The Aura of Inevitability
[col. writ. 10/10/07]
(c) '07 Mumia Abu-Jamal
It's over a year until election day, but it is hard to avoid the common perception that the Democratic presidential nominee, and presumptive winner of the Nov. 2008 elections, will be New York Senator, Hillary Rodham Clinton. Part of this is due to the influence of the news media, which has made this race little more than a money race, where it might well be predicted (to paraphrase), 'to the victorious money-raiser goes the spoils.' There is another reason, one largely sculpted by political leaders in both parties: the front-loading of the primary states, where only the wealthy can play, for how else does one campaign, simultaneously, across the nation's vast geography?
When it comes to money, Clinton is truly impressive.
But, why is money determinative of who the winner shall be?
To create a meaningful campaign, vast sums of money must be raised, and spent, on mass media campaigns involving television and radio commercials.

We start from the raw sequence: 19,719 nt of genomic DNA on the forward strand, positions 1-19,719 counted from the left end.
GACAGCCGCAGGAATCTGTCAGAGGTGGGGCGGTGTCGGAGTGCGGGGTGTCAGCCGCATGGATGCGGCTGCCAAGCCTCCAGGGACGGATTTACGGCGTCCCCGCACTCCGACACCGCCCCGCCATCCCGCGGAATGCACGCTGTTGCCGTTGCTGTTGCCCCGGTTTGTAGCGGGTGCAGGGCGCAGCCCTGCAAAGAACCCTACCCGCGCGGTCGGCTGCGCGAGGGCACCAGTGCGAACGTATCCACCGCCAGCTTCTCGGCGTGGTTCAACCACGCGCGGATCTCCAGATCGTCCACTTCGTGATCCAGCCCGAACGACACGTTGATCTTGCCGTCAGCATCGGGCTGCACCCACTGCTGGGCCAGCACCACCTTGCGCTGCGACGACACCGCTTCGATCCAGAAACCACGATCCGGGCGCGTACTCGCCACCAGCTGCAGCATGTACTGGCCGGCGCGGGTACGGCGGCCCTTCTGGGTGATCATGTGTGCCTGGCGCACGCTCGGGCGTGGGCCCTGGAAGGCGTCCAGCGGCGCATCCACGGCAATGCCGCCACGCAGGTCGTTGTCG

You wanna know why the media is so gung-ho so early? For these communications companies, it's payday, and holiday, rolled into one. In a nutshell, politics is a big business.
And like most big business, only the wealthy can play this game.
This is also remarkable for a completely different reason.
Hillary R. Clinton is running on a record of failure. For, while she is admittedly a popular Senator, who has paid due attention to some of her constituents, she is part of a Congress that has been woeful in its failure to rein in a power-mad presidency on the big issues, of war and peace, of torture, secret prisons, wiretapping, and the like.
They have been frustrated because their apparent victory has been as hollow as a hula-hoop.
As this is written, members of congress are debating whether or not to make permanent the recent amendments to the FISA (Foreign Intelligence Surveillance Act) law, which gave extended wiretap powers to the administration.